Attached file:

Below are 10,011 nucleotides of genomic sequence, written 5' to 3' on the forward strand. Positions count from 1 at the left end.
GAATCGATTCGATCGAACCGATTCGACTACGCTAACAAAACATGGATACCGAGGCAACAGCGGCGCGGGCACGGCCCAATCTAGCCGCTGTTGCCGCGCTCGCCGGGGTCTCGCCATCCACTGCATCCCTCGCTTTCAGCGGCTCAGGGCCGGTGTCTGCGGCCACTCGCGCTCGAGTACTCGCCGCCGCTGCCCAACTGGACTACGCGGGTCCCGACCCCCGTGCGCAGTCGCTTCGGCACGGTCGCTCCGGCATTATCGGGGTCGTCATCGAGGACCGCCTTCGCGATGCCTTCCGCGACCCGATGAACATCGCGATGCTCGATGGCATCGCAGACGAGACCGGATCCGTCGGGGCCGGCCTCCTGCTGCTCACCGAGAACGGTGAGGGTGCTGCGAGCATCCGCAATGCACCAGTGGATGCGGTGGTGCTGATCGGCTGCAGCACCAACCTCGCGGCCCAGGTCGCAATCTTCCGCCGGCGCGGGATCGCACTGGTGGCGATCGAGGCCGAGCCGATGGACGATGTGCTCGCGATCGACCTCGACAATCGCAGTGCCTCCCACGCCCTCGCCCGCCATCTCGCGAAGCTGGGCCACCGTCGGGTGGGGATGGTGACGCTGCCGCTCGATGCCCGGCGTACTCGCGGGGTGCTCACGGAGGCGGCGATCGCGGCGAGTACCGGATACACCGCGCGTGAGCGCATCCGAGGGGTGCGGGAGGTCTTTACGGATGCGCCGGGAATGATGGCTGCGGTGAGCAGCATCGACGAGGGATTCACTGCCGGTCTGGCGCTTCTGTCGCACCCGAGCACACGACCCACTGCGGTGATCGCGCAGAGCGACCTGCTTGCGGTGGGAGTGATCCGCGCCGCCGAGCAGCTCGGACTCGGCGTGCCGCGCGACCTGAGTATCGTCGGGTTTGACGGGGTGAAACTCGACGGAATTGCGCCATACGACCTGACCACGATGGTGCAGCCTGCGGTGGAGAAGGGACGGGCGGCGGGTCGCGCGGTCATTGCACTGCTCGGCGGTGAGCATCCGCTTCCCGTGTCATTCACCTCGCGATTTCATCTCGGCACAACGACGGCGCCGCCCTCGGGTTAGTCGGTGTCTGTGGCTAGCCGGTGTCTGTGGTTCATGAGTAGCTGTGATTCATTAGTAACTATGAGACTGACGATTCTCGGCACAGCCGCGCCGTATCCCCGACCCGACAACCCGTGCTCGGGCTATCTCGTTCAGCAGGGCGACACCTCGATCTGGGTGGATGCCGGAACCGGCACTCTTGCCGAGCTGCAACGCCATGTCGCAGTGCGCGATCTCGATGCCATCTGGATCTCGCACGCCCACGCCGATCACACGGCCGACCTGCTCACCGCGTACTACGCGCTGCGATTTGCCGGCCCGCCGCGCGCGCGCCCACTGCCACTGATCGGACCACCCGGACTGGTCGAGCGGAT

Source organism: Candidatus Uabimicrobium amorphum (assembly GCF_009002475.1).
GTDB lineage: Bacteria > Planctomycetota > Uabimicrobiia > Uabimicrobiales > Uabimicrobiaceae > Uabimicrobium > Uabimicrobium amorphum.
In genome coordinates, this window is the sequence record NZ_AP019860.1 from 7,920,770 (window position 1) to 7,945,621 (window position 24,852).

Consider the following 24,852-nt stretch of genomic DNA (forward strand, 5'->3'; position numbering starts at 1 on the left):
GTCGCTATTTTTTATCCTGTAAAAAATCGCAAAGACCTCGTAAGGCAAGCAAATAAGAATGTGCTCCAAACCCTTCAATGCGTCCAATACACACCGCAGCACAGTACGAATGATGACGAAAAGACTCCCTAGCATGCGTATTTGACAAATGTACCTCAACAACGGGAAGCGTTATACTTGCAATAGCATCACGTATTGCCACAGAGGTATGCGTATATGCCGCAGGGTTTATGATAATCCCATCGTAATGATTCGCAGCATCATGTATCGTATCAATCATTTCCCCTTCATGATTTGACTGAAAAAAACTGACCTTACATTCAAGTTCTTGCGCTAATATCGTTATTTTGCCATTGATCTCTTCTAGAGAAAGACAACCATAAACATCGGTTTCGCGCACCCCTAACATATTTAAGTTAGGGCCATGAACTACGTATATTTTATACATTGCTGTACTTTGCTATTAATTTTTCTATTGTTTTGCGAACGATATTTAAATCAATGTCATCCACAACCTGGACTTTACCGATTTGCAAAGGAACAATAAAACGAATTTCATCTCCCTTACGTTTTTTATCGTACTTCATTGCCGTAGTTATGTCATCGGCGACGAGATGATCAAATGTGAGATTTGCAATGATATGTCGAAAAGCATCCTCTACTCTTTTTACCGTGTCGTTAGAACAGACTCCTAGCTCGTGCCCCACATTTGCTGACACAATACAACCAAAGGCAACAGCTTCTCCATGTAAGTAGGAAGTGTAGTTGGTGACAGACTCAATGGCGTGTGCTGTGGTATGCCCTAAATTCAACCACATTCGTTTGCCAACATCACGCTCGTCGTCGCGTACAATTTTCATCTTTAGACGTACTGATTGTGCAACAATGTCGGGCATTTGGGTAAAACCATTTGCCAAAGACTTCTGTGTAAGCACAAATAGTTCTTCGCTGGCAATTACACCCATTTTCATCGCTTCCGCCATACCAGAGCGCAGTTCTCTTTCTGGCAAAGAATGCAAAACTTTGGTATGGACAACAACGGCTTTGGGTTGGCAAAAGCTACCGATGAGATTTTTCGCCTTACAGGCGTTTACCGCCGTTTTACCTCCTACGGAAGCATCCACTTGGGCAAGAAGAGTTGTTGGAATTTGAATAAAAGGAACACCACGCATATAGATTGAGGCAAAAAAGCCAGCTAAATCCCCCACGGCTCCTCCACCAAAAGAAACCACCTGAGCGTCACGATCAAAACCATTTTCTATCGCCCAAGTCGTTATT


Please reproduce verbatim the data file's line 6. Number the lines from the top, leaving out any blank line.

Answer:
Consider the following 24,852-nt stretch of genomic DNA (forward strand, 5'->3'; position numbering starts at 1 on the left):